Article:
Currently, in addition to those above, Mr. Johnson is litigating the following antitrust class action:

  • In re Interest Rate Swaps Antitrust Litigation (S.D.N.Y.): Cohen Milstein serves as co-lead counsel, representing the Public School Teachers’ Pension and Retirement Fund of Chicago and a proposed buy-side investor class against numerous Wall Street investment banks.  The class alleges that the defendants conspired to prevent class members from trading IRS on modern electronic trading platforms and from trading with each other, all to protect the banks’ trading profits from inflated bid/ask spreads.

Prior to joining Cohen Milstein, Mr. Johnson practiced at a premier global law firm, where he focused on antitrust litigation for plaintiffs and defendants. Some of Mr. Johnson's matters included:

  • Feesers, Inc. v. Michael Foods, Inc. and Sodexho, Inc. (M.D. Pa.): Mr. Johnson was a member of the successful trial team that represented Michael Foods, a manufacturer of processed egg products and refrigerated potato products, in a three-week trial of a Robinson-Patman Act action brought by a broad-line distributor of food products.
  • Dahl, et al. v. Bain Capital, et al. (D. Mass.): Mr. Johnson represented The Carlyle Group in a class action where plaintiffs alleged collusion among certain private equity firms and investment banks in specific going-private transactions in violation of Section 1 of the Sherman Act.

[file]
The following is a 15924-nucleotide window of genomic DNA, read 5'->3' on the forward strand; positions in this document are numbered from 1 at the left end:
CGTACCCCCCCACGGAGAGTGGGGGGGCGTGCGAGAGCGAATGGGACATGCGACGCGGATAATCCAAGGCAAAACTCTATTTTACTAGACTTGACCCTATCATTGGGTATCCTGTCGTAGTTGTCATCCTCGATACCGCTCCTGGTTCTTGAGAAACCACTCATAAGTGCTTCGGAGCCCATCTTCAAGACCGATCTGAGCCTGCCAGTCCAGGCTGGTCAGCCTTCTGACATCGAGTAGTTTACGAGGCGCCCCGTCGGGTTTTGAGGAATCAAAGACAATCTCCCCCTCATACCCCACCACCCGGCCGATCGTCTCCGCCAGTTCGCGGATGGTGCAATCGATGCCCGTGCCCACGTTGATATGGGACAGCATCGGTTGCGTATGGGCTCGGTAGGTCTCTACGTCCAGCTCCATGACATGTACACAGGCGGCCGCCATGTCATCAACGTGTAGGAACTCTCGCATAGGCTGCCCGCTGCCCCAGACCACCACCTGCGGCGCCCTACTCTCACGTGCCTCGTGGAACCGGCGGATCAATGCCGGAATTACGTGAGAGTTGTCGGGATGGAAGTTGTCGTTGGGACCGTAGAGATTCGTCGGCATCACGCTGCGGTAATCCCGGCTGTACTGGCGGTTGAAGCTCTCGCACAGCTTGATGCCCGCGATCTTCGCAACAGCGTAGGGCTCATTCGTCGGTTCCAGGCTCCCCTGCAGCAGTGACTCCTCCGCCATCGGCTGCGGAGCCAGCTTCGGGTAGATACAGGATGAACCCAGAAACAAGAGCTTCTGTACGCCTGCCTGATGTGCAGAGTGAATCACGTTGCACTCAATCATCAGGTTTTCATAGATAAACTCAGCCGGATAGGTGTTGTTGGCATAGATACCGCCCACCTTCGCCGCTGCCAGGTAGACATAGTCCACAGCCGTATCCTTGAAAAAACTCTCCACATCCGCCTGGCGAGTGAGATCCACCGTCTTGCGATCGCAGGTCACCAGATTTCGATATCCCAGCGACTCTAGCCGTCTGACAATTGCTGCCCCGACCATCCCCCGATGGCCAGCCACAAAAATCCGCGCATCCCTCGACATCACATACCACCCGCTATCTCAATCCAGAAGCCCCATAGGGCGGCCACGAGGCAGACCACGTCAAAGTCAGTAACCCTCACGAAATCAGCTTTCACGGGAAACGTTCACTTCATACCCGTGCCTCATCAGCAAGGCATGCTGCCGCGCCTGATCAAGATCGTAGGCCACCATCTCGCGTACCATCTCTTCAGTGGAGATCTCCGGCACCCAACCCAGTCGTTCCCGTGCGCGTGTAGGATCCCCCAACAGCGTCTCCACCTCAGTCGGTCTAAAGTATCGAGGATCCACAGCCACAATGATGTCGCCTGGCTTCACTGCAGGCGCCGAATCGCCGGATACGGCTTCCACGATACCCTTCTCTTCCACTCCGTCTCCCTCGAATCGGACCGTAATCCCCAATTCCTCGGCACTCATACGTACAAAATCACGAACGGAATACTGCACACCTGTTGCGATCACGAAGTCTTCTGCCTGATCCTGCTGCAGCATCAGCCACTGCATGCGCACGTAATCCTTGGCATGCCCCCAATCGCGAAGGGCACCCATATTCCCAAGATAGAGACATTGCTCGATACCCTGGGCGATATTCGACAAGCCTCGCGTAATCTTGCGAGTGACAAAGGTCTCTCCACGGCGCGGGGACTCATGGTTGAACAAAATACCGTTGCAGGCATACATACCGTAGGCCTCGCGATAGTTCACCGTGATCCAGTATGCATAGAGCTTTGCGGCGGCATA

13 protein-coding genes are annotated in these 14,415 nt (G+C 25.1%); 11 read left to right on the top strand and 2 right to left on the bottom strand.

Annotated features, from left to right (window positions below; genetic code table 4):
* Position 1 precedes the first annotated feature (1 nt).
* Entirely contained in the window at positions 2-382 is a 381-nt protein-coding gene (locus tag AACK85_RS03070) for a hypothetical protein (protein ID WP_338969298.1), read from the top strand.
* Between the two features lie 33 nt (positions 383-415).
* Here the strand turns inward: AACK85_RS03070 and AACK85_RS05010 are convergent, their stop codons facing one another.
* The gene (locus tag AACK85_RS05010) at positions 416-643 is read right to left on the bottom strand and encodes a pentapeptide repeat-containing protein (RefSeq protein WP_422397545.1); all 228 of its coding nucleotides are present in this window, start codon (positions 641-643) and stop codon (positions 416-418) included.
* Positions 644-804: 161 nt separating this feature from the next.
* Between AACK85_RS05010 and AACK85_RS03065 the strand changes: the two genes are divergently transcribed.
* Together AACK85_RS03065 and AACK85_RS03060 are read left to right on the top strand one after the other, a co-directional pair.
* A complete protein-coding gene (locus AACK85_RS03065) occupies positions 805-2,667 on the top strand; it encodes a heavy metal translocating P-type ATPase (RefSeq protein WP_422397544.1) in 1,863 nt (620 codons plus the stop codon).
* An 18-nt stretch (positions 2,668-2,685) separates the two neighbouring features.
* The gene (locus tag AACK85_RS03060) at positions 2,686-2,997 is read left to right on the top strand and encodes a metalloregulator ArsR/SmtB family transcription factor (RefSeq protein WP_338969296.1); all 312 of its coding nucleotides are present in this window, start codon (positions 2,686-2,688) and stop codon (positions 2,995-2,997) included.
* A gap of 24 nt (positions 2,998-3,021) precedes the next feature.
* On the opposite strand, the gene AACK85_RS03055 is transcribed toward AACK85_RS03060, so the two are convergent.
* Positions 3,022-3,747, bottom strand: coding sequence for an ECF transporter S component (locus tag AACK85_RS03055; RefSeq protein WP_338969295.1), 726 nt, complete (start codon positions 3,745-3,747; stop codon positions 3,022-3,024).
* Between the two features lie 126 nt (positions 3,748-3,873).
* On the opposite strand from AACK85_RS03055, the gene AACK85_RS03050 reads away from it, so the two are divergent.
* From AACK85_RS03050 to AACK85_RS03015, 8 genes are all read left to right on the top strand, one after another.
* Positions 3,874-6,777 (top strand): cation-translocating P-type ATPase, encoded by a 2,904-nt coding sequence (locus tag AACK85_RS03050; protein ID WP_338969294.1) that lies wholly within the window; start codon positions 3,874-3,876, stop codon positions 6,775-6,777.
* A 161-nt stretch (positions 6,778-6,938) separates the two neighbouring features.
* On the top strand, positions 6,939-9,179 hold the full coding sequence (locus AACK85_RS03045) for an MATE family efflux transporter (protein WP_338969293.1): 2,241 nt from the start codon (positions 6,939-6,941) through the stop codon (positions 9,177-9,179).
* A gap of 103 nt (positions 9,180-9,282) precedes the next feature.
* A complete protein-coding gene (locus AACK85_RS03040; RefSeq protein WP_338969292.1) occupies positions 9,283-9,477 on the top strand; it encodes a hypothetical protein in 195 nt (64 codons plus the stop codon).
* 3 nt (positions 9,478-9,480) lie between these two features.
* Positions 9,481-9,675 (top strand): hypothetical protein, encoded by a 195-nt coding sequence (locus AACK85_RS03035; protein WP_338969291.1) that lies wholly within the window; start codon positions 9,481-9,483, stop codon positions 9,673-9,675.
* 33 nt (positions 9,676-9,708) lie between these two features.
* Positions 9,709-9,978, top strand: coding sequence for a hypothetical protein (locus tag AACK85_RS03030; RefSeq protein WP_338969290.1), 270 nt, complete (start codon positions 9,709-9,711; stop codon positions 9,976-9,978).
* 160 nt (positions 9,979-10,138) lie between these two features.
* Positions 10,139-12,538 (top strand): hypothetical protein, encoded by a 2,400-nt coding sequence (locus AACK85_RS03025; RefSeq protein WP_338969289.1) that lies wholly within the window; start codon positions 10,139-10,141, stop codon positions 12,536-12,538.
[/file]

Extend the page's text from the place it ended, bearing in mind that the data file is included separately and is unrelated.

• In re Aftermarket Filters Antitrust Litigation (N.D. Ill.): Mr. Johnson represented Champion Laboratories, a manufacturer of aftermarket automotive filters, in a class action where plaintiffs alleged a conspiracy among manufacturers to fix prices in violation of Section 1 of the Sherman Act.
  • National Laser Technology, Inc. v. Biolase Technology, Inc. (S.D. Ind.): Mr. Johnson represented Biolase, the country's largest manufacturer of lasers for dental applications, against Sherman Act claims brought by a competitor aftermarket dental laser support company. The matter resulted in a favorable settlement for the client.

Mr. Johnson has significant experience in other complex civil litigation, including mass torts and government contracts.

Mr. Johnson is a commentator on antitrust and class action issues. In the fall of 2016, he provided testimony concerning Rule 23 to the Advisory Committee on Civil Rules on behalf of the Committee to Support the Antitrust Laws. Along with Emmy Levens, he has published two articles in the ABA’s Antitrust magazine – one on ascertainability in the Spring 2016 issue and another on circuit splits affecting antitrust class actions in the Fall 2019 issue. He is a member of the ABA Section of Antitrust Law, and in July of 2019, he gave an ABA presentation on the legal standard to apply in cases regarding no-poach agreements. In his pro bono work, he has represented Covenant House Washington, D.C., Habitat for Humanity International Inc. and the Cystic Fibrosis Foundation.

Mr. Johnson graduated magna cum laude from Duke University, with a B.A. in Political Science and Spanish, and attended Stanford Law School, where he earned his law degree.